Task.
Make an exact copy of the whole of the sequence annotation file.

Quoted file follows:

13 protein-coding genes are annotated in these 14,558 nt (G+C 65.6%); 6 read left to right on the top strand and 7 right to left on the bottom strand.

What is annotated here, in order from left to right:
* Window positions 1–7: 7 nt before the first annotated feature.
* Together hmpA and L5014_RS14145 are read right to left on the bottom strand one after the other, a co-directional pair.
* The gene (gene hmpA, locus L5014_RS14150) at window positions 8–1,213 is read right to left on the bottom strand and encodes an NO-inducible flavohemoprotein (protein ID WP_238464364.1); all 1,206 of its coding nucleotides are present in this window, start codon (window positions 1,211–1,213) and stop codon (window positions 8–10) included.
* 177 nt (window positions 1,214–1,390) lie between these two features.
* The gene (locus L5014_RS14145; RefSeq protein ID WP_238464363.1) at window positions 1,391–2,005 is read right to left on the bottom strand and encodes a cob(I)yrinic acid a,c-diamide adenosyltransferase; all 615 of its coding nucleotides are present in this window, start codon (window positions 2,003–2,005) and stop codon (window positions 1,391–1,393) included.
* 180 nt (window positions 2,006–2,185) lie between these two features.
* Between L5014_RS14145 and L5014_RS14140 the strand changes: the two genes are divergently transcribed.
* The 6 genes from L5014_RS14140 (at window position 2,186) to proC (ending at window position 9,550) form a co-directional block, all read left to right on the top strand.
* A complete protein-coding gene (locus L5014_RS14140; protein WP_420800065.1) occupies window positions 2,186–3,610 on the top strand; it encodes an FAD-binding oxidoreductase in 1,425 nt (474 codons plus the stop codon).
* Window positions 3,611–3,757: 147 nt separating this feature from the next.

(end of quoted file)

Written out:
13 protein-coding genes are annotated in these 14,558 nt (G+C 65.6%); 6 read left to right on the top strand and 7 right to left on the bottom strand.

What is annotated here, in order from left to right:
* Window positions 1–7: 7 nt before the first annotated feature.
* Together hmpA and L5014_RS14145 are read right to left on the bottom strand one after the other, a co-directional pair.
* The gene (gene hmpA, locus L5014_RS14150) at window positions 8–1,213 is read right to left on the bottom strand and encodes an NO-inducible flavohemoprotein (protein ID WP_238464364.1); all 1,206 of its coding nucleotides are present in this window, start codon (window positions 1,211–1,213) and stop codon (window positions 8–10) included.
* 177 nt (window positions 1,214–1,390) lie between these two features.
* The gene (locus L5014_RS14145; RefSeq protein ID WP_238464363.1) at window positions 1,391–2,005 is read right to left on the bottom strand and encodes a cob(I)yrinic acid a,c-diamide adenosyltransferase; all 615 of its coding nucleotides are present in this window, start codon (window positions 2,003–2,005) and stop codon (window positions 1,391–1,393) included.
* 180 nt (window positions 2,006–2,185) lie between these two features.
* Between L5014_RS14145 and L5014_RS14140 the strand changes: the two genes are divergently transcribed.
* The 6 genes from L5014_RS14140 (at window position 2,186) to proC (ending at window position 9,550) form a co-directional block, all read left to right on the top strand.
* A complete protein-coding gene (locus L5014_RS14140; protein WP_420800065.1) occupies window positions 2,186–3,610 on the top strand; it encodes an FAD-binding oxidoreductase in 1,425 nt (474 codons plus the stop codon).
* Window positions 3,611–3,757: 147 nt separating this feature from the next.